H.L.: What do you predict for jobs?
S.W.: I think over the next year you'll see the unemployment rate fall a little bit below 7 percent. But there still will be a lot of unemployed and underemployed people out there. We know one of the main reasons why the unemployment rate has come down is because we're at a 35-year low in the labor force. A lot of people of working age have left the labor force, and that's put downward pressure on the unemployment rate.
But we are seeing some improvement there. Companies are hiring people in a pretty broad array of industries. They're just not hiring a lot of people. The improvement has been broad but slow and will continue to be slow.
H.L.: How's the manufacturing sector look?
S.W.: Most of the regional manufacturing surveys have been positive and above zero, and that reflects expansion, but it's in a modest range. It gibes with our expectation of 2.4 percent growth in the Gross Domestic Product next year and a slow improvement in the labor market. So I think you're going to see an improvement in manufacturing, but, once again, it's not going to be a surge. It's going to be modest growth, expansion but not at a significant pace, and that's what I'd look for in 2014 as well.
H.L.: Business investment is slowing. What do you see happening there?
S.W.: I expect capital spending to also increase at a modest pace in 2014. Many companies have been holding back on capital expenditures. They've been afraid that the economic recovery is going to falter. They've been concerned that the dysfunction in Washington is not going to provide a lot of clarity in terms of taxes and regulations and things like healthcare costs, how much it's going to cost to hire an employee. Those will continue to be issues, but I think you're going to see better business capital spending in 2014.
A lot of companies have held off on technology spending, and one reason why we like the technology sector is because we anticipate some better technology capital spending next year.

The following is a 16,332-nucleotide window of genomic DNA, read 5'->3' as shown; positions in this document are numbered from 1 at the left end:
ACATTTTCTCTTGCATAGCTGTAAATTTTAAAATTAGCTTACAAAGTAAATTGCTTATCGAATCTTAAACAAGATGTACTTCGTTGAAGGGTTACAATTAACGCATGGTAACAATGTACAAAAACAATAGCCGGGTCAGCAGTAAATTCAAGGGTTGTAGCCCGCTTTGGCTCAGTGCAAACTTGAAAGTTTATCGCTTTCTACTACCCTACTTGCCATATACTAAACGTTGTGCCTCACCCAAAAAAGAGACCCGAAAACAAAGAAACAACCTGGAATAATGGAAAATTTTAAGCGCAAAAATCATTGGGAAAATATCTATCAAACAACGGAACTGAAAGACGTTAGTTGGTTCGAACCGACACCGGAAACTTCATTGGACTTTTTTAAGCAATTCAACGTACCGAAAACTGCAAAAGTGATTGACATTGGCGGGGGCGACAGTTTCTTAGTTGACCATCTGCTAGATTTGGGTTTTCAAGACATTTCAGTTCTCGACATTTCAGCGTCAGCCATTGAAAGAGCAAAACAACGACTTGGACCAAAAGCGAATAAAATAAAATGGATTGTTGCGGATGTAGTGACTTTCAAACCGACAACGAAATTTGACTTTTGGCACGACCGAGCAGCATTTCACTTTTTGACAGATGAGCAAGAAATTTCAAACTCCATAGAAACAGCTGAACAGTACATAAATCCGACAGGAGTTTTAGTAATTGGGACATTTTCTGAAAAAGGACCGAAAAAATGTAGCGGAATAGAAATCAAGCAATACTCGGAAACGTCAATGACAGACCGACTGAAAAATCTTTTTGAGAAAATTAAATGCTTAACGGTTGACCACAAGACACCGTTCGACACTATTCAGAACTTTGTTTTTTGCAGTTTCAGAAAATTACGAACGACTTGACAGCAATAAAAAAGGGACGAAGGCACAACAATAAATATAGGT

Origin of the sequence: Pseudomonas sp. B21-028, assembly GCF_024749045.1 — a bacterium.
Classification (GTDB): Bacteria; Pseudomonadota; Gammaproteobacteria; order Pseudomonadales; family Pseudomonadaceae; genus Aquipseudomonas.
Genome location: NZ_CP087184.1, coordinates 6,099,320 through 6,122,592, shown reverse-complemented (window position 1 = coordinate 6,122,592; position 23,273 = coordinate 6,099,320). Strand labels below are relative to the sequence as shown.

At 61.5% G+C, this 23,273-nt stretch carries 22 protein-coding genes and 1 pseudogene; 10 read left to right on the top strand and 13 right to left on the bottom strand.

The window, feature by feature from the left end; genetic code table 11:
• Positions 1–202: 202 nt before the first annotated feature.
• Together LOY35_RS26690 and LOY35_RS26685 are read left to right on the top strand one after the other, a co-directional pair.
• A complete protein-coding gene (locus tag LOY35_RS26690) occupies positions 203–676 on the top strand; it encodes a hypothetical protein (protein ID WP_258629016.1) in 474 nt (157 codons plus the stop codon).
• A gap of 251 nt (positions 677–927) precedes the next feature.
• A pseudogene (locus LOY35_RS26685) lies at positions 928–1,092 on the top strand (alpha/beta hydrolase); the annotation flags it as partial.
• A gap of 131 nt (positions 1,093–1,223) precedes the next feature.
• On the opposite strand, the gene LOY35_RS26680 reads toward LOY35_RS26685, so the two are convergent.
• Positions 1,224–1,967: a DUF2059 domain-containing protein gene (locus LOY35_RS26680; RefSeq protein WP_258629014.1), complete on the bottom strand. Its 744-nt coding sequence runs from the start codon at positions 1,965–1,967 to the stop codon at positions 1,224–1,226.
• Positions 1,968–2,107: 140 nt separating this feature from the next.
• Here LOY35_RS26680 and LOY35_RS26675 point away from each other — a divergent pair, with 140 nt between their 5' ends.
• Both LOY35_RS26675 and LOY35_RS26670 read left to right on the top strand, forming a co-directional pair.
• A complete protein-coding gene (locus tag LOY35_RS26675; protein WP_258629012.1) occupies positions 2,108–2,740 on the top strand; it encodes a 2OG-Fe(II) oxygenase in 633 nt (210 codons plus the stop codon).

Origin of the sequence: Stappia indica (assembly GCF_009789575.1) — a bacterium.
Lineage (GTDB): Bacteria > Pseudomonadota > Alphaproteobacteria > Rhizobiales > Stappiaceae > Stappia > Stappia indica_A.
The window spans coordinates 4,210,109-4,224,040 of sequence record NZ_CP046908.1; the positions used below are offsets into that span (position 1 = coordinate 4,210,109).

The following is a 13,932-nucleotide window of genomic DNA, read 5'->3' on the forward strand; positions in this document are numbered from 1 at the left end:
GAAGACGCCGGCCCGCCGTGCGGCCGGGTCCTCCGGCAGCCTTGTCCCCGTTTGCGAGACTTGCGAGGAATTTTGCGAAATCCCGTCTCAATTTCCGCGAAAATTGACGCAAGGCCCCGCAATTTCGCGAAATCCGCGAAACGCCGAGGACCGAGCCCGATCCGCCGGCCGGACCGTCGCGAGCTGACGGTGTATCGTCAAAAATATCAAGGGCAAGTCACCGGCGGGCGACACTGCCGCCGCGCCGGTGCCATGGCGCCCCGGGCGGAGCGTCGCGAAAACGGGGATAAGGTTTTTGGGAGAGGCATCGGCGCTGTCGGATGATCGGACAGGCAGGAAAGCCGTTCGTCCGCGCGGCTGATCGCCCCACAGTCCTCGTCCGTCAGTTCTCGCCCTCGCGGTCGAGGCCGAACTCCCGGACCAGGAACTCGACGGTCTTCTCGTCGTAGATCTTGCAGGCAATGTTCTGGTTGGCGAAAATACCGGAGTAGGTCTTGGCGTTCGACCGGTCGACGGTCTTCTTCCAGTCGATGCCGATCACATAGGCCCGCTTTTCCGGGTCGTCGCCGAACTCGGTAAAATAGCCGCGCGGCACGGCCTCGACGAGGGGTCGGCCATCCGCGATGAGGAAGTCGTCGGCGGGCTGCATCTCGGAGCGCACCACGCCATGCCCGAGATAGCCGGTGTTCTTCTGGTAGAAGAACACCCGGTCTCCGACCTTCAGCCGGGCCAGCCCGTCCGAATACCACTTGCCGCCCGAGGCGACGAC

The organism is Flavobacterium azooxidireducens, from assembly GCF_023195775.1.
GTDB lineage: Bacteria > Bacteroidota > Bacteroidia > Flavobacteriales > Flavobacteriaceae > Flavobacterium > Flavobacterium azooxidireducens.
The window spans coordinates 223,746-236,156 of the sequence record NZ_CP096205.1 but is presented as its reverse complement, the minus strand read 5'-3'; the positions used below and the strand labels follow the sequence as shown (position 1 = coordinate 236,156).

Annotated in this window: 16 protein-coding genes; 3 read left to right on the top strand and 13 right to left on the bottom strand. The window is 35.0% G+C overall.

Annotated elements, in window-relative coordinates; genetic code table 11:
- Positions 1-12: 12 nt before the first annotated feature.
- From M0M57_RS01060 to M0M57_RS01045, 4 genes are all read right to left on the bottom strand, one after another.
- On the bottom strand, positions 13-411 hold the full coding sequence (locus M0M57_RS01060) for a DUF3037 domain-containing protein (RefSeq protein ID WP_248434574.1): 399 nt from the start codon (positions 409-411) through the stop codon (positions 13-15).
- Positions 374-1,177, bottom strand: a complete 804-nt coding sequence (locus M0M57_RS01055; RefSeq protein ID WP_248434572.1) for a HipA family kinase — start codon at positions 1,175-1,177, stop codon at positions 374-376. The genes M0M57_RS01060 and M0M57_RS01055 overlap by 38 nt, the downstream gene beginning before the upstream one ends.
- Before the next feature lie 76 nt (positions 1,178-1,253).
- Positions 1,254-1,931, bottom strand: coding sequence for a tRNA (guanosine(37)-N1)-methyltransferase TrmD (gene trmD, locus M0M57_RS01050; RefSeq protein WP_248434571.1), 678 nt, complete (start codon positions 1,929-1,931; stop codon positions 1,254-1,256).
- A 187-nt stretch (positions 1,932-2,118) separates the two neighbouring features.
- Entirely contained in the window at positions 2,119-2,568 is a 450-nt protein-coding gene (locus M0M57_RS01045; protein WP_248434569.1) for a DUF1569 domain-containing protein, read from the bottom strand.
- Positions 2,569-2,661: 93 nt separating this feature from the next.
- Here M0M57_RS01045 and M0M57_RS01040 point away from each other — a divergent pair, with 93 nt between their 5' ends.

H.L.: Exactly how bad is the situation in Congress?
S.W.: I think it's pretty bad, and I think we're going to see in this budget and deficit debate a string of continuing resolutions. So we're not going to get the solution we need. Most of what these elected officials would like is to kick this beyond the mid-term elections.
Washington has been a big problem, particularly for business, because they question what the new regulations and taxes are going to be. You don't know? You don't know what it's going to cost to hire more employees. Washington many times tries to extend things for a year, but if you're a business trying to make a strategic decision, you're looking out five to 10 years, and it's hard to do. You have no certainty beyond a year.
Washington is going to continue to be a problem, and the chances of Congress addressing our problems are slim to none. Our politicians act when there's a crisis, and we're not in a crisis, and I don't expect we will be in a crisis any time soon, so I don't expect any real solutions to these very important longer-term issues.
H.L.: Is the right track to cut the deficit more now, cut aid to poor families and children, keep taxes on the wealthy low, and not spend more to lower unemployment?
S.W.: We have the most progressive tax structure in the world, with higher wage-earners footing the vast majority of the bill. There's a lot more spending that needs to be cut. There's been basically barely any cuts so far. I think you have to do this slowly over time. I would certainly hope we would continue to see some sort of budgetary adjustments here that bring down the level of government spending.
In my mind, the sequester, however inefficient it was, was the only way to get any spending cuts. The government needs to figure out ways to spend less, and there are plenty of spots to do that.